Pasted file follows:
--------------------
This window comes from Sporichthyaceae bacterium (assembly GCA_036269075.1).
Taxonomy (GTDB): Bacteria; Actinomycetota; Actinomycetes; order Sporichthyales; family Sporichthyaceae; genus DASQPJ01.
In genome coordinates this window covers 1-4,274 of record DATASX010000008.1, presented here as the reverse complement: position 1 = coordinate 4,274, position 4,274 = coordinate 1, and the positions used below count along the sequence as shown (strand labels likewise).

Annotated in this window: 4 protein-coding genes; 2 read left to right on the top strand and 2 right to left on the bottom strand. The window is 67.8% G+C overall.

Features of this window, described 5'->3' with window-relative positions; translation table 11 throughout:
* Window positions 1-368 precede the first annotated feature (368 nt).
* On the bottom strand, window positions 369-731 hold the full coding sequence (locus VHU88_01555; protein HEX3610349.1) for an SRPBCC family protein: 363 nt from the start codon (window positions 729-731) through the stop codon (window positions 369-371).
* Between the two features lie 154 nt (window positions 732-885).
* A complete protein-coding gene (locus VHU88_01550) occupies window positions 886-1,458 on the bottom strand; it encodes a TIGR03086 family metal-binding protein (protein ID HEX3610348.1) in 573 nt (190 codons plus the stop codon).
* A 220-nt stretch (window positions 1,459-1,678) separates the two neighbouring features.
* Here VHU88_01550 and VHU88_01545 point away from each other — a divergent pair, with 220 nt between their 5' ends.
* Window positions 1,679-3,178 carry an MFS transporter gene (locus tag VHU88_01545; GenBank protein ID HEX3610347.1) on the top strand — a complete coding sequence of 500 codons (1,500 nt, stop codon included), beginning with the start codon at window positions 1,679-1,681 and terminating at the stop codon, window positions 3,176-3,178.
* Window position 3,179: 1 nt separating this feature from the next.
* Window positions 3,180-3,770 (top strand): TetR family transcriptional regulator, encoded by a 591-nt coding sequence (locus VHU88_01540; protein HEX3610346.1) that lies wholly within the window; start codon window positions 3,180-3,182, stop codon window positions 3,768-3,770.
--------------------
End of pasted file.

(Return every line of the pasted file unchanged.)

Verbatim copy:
This window comes from Sporichthyaceae bacterium (assembly GCA_036269075.1).
Taxonomy (GTDB): Bacteria; Actinomycetota; Actinomycetes; order Sporichthyales; family Sporichthyaceae; genus DASQPJ01.
In genome coordinates this window covers 1-4,274 of record DATASX010000008.1, presented here as the reverse complement: position 1 = coordinate 4,274, position 4,274 = coordinate 1, and the positions used below count along the sequence as shown (strand labels likewise).

Annotated in this window: 4 protein-coding genes; 2 read left to right on the top strand and 2 right to left on the bottom strand. The window is 67.8% G+C overall.

Features of this window, described 5'->3' with window-relative positions; translation table 11 throughout:
* Window positions 1-368 precede the first annotated feature (368 nt).
* On the bottom strand, window positions 369-731 hold the full coding sequence (locus VHU88_01555; protein HEX3610349.1) for an SRPBCC family protein: 363 nt from the start codon (window positions 729-731) through the stop codon (window positions 369-371).
* Between the two features lie 154 nt (window positions 732-885).
* A complete protein-coding gene (locus VHU88_01550) occupies window positions 886-1,458 on the bottom strand; it encodes a TIGR03086 family metal-binding protein (protein ID HEX3610348.1) in 573 nt (190 codons plus the stop codon).
* A 220-nt stretch (window positions 1,459-1,678) separates the two neighbouring features.
* Here VHU88_01550 and VHU88_01545 point away from each other — a divergent pair, with 220 nt between their 5' ends.
* Window positions 1,679-3,178 carry an MFS transporter gene (locus tag VHU88_01545; GenBank protein ID HEX3610347.1) on the top strand — a complete coding sequence of 500 codons (1,500 nt, stop codon included), beginning with the start codon at window positions 1,679-1,681 and terminating at the stop codon, window positions 3,176-3,178.
* Window position 3,179: 1 nt separating this feature from the next.
* Window positions 3,180-3,770 (top strand): TetR family transcriptional regulator, encoded by a 591-nt coding sequence (locus VHU88_01540; protein HEX3610346.1) that lies wholly within the window; start codon window positions 3,180-3,182, stop codon window positions 3,768-3,770.